Friday August 10, 2012 | By:Michael J. Petro | Sports
Steve Stamer will be a part of the Class of 2012 celebrated on Sept. 19 at the Lake Erie Italian Club in Blasdell.
Steve Stamer always seemed to be one step ahead of the hitters he faced. Most of the time, it was because the Hamburg native, who threw with such control and poise, was ahead in the count.
His precision pitching made the Hamburg native such a valuable member of the Lake Shore West Herr Mustangs during its championship years in the 1970s and has helped him become the fifth person associated with the team during that time to be inducted into the Western New York Hall of Fame.
Stamer, a 1971 Frontier High School graduate who lettered in football and baseball, will be a part of the Class of 2012 celebrated on Sept. 19 at the Lake Erie Italian Club in Blasdell.
“I have always been very proud to be a member of the West Herr Mustangs and just as proud to know I was one of the main pitchers those championship teams turned to,” said Stamer, who was an 11-year member of the team, which won eight straight Lake Shore Division titles from 1972 to 1979, then moved on to win six Twilight League titles and five all-around league titles during those years.
“The nucleus of this ball team stayed together,” he added. “We were like a family and were best of friends. We were all committed to playing our best. When we went out there, we expected to win and our records were always phenomenal.”
After beginning to play for the Mustangs while pitching for Brockport State College, Stamer became a leader on a team that reached a high level of dominance in the Buffalo Evening News Suburban League. He won nine to 10 games in each season he pitched, played in six all-star games and racked up 16 playoff game wins, including nine in title games.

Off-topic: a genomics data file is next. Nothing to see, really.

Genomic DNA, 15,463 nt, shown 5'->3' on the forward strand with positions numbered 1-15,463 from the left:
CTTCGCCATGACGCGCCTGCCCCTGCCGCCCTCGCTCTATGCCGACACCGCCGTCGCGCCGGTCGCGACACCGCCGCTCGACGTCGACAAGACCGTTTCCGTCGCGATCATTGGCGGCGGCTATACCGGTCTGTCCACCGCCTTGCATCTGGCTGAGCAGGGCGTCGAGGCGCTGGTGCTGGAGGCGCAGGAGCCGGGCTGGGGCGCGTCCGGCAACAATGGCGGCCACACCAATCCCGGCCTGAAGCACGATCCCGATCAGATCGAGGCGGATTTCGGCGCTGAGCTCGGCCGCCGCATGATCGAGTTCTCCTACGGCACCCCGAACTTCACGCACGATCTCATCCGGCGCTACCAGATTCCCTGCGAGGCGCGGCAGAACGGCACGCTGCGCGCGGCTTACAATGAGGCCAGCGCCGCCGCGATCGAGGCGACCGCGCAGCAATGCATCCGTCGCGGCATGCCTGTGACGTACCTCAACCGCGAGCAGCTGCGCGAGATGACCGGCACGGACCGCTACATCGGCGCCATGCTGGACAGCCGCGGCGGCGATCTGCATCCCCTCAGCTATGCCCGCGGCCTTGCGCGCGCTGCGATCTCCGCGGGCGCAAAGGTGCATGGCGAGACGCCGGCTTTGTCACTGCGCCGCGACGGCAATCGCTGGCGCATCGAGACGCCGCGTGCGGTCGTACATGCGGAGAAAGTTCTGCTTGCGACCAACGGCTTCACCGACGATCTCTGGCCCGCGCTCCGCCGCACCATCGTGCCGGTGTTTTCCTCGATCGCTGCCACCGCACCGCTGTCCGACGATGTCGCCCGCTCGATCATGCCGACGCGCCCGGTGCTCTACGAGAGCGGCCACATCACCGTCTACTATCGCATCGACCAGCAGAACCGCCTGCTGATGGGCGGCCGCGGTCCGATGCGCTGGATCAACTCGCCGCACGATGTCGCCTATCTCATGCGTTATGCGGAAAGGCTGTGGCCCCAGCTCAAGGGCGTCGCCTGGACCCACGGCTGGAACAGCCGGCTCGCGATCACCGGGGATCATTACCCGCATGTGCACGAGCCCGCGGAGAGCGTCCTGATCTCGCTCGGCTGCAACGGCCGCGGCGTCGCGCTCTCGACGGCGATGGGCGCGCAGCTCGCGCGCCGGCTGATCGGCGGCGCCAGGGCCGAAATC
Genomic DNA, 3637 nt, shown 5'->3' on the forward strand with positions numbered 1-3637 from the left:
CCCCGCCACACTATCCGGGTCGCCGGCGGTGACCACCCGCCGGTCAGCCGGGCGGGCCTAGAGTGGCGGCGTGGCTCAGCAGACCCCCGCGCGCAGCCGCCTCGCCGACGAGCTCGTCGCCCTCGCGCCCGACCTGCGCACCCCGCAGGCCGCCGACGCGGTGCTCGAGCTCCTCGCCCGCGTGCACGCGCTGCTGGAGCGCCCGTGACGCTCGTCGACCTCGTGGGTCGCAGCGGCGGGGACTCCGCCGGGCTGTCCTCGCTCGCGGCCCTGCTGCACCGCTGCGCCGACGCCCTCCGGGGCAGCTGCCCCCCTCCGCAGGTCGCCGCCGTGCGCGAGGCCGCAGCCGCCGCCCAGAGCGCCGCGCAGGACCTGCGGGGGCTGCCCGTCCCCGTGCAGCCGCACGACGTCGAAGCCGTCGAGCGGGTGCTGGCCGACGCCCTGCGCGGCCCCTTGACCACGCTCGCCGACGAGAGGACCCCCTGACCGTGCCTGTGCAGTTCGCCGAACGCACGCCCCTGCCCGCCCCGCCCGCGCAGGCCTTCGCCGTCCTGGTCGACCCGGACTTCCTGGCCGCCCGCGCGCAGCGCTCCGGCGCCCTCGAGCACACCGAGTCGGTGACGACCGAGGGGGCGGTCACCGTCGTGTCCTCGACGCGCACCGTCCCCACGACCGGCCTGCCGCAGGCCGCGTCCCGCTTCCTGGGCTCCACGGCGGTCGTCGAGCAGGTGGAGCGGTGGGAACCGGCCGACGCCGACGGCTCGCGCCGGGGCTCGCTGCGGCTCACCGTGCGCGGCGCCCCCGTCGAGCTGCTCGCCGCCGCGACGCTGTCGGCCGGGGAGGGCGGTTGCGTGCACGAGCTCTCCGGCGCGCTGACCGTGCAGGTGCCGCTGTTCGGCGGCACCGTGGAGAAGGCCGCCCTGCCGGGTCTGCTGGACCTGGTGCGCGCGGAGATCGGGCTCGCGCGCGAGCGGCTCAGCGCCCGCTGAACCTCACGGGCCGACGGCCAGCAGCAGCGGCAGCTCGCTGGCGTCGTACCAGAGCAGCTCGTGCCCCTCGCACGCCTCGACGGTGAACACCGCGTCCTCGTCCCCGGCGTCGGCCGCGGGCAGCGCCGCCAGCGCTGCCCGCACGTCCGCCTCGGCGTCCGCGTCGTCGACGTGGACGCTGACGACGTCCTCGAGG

He credits the advantage he held over most hitters with throwing strikes, his intensity and an ability to outthink a batter. Stamer could get the ball over the plate with an array of breaking balls, change ups and sliders. He changed speeds effectively which gave his fastball sneaky zip and made it just as difficult to hit.
“I’d like to say I was a power pitcher but my greatest asset was control,” said the recently retired physical education teacher and former coach at Frontier. “I would always hit the glove. There were championship games when I wouldn’t walk a batter. I was always thinking the game, as well as playing it.”
While Stamer enjoyed some big seasons on the mound, one year winning 14 games, he acknowledged the Mustangs would not have enjoyed the same success if not for the athleticism of many their players.
The talented Mustangs distinguished themselves from competitive rival teams such as Lake View, West Seneca, Boston and Orchard Park. Stamer remembers fondly playing some of those teams in tough nine inning games on Sundays and in the playoffs in front of 500 to 600 spectators.
“Everyone played their position exceptionally well and the depth of the hitting went at least six or seven hitters deep,” Stamer said. “Where most pitchers would only have three or four tough hitters to face, there was no relief for other pitchers when facing our lineup.”
The depth of West Herr during the 1970s shows in the number of those players now in the Hall of Fame. Stamer will join shortstop Jim Barbati, second baseman Rob Cooper, left fielder Bucky Dietz and center fielder Ed Lewis. Also in the Hall of Fame is Sam Gallineau, the team’s manager from 1972 to 1979.
“There are other guys from that team who should also have the criteria to get in, too,” Stamer noted.
After graduating in 1975 from Brockport State College, where he played on the baseball team for all four years, Stamer also enjoyed a distinguished career in coaching. While working in the Frontier School District for 37 years, he served as the high school’s assistant varsity football coach for Section VI championship winning teams in 1980 and 1984 and was head coach of the varsity baseball team for eight years. He also earned ECIC Division titles heading the boys and girls varsity tennis teams.
In addition, he led a Lake Shore CEBA team to a division championship and later, a Hamburg CEBA squad to the State Tournament. The ages 13-14 Hamburg team went on to finish third in state competition.
Stamer and his wife, Debbie, have two children, a son, Steve Jr., and daughter, Liz.